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Photon hunting in the twilight zone, Study
Photon hunting in the twilight zone, Study

Photon hunting in the twilight zone, Study

The unique eye structure of deep-sea bioluminescent sharks helps them survive in the twilight zone, a study has found.

Detailed mapping of the eye structure of five species of bioluminescent sharks reveals they have a higher rod densities than other sharks, report a team of international researchers in the journal PLOS ONE.

The mesopelagic twilight zone, or about 200-1000 meters deep in the sea, is a vast, dim habitat, where, with increasing depth, sunlight is progressively replaced by point-like bioluminescent emissions.

To better understand strategies used by bioluminescent predators inhabiting this region that help optimize photon capture, the authors of this study analyzed the eye shape, structure, and retinal cell mapping in the visual systems of five deep-sea bioluminescent sharks, including four Lanternsharks (Etmopteridae) and one kitefin shark (Dalatiidae).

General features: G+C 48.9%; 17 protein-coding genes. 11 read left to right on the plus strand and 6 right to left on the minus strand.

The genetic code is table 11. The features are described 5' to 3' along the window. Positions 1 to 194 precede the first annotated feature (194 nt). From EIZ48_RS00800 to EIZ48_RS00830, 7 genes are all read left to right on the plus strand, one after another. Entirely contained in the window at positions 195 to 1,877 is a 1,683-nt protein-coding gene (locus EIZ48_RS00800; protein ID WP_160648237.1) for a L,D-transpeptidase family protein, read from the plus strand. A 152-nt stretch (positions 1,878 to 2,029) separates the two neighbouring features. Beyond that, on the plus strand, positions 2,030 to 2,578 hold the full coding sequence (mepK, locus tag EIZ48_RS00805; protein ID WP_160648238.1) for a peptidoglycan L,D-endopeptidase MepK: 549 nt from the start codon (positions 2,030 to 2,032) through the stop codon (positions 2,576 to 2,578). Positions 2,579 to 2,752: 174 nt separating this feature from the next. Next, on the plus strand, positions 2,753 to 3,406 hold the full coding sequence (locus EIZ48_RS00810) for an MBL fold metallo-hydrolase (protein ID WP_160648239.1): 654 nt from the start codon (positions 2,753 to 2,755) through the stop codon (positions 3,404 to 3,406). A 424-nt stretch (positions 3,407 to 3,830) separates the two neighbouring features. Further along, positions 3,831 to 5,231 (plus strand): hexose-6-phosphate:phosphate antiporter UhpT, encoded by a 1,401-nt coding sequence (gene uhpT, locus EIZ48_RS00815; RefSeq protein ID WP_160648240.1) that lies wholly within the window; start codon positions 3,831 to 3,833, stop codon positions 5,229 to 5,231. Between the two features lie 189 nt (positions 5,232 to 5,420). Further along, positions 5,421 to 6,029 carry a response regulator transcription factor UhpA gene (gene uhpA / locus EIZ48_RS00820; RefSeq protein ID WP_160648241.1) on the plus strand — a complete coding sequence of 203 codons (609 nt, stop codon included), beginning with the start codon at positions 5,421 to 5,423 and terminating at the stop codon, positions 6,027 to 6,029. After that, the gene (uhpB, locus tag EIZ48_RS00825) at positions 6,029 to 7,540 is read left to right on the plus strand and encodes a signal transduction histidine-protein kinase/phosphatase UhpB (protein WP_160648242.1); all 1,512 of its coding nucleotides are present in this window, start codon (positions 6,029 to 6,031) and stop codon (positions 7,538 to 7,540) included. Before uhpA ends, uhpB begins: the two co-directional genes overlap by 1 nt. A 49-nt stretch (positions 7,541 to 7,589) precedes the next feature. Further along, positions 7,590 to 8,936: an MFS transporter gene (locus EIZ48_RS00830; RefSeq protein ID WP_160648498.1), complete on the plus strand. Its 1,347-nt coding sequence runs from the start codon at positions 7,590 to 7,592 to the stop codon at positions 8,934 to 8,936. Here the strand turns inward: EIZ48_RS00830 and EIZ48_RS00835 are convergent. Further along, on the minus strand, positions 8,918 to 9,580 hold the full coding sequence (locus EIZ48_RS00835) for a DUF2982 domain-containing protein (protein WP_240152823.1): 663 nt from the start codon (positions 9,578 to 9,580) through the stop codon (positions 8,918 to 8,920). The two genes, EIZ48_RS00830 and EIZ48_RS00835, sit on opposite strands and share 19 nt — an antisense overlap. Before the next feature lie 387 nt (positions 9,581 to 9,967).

The researchers found that the sharks’ eyes contained a translucent area present in the upper eye orbit of the lantern sharks, which might aid in adjusting counter-illumination, or in using bioluminescence to camouflage the fish. They also found several ocular specializations, such as a gap between the lens and iris that allows extra light to the retina, which was previously unknown in sharks.

Comparisons with previous data on non-bioluminescent sharks reveals that bioluminescent sharks possess higher rod densities in their eyes, which might provide them with improved temporal resolution, particularly useful for bioluminescent communication during social interactions.

“Every bioluminescent signal needs to reach a target photoreceptor to be ecologically efficient. Here, we clearly found evidence that the visual system of bioluminescent sharks has co-evolved with their light-producing capability, even though more work is needed to understand the full story,” said Dr. Claes.

These results reveal an unexpected diversity of photon capture strategies and indicate that like other deep-sea animals, deep-sea sharks possess a number of adaptations to cope with the twilight zone.

Agencies/Canadajournal




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